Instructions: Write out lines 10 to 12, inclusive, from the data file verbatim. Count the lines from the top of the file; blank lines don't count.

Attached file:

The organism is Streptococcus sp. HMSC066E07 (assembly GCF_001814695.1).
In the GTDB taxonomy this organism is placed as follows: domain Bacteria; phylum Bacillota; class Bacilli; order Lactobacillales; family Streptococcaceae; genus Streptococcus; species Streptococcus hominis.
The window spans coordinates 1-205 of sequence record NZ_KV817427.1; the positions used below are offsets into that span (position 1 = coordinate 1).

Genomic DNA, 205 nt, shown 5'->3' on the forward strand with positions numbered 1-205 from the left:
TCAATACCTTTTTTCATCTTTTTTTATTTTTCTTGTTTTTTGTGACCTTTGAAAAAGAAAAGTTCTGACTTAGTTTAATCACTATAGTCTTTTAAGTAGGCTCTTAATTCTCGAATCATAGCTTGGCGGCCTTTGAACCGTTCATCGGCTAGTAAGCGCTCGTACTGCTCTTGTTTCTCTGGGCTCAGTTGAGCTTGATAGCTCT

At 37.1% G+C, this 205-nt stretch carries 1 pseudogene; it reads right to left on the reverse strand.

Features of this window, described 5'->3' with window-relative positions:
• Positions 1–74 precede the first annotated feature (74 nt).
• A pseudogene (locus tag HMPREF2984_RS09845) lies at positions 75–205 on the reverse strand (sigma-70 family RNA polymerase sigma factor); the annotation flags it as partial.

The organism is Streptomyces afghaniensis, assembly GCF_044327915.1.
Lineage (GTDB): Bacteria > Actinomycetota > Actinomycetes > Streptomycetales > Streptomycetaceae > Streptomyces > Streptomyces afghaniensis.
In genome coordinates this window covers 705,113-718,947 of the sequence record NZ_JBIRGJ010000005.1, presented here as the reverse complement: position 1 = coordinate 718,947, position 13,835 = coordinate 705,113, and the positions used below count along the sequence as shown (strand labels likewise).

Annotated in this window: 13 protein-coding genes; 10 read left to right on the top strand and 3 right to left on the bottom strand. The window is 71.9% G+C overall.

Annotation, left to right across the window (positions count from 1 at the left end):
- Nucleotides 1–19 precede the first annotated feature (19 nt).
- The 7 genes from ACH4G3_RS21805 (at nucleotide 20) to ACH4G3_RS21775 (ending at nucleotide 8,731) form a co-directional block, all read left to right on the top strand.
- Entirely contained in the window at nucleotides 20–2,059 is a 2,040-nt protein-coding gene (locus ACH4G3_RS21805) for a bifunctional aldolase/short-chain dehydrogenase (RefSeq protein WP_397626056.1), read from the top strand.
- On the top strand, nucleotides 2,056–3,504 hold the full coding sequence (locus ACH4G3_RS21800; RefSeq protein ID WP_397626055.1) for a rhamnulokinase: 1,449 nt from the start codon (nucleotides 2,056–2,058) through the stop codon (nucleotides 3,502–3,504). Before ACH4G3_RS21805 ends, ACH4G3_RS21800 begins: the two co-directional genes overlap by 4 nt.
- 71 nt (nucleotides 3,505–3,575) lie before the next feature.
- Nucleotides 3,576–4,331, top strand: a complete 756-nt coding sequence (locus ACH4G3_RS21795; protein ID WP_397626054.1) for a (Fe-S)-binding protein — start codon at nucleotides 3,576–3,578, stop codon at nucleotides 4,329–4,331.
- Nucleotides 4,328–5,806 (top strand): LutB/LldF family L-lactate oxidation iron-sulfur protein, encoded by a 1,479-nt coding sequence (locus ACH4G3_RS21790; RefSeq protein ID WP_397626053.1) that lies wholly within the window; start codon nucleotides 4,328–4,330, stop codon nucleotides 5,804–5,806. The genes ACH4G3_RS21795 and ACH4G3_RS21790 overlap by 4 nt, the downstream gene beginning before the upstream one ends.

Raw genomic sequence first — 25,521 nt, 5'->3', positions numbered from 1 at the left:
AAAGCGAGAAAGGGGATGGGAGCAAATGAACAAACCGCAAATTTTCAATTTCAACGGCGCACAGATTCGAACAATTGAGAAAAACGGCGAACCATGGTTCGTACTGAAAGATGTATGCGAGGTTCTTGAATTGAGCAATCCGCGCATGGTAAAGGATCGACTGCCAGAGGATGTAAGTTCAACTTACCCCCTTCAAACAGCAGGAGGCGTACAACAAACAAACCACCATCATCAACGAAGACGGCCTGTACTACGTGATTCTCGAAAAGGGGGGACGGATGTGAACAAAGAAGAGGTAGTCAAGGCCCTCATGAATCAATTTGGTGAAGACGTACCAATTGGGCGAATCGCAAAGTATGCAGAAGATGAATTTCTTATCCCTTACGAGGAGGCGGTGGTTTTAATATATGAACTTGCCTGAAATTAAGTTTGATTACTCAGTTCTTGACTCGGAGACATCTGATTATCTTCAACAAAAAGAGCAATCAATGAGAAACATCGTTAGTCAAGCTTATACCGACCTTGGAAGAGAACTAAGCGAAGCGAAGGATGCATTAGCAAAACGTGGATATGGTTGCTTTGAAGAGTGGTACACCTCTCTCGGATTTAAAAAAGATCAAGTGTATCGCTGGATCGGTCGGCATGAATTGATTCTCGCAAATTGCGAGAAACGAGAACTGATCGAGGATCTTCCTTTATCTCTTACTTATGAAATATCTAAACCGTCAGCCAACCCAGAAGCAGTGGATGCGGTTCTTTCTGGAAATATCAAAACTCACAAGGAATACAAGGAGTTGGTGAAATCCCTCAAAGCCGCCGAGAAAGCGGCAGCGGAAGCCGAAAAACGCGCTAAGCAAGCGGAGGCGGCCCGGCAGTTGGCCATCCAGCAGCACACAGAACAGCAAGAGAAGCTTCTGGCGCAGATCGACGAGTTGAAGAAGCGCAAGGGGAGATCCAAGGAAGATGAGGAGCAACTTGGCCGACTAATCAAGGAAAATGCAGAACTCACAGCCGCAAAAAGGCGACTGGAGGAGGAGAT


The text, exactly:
The organism is Streptomyces afghaniensis, assembly GCF_044327915.1.
Lineage (GTDB): Bacteria > Actinomycetota > Actinomycetes > Streptomycetales > Streptomycetaceae > Streptomyces > Streptomyces afghaniensis.
In genome coordinates this window covers 705,113-718,947 of the sequence record NZ_JBIRGJ010000005.1, presented here as the reverse complement: position 1 = coordinate 718,947, position 13,835 = coordinate 705,113, and the positions used below count along the sequence as shown (strand labels likewise).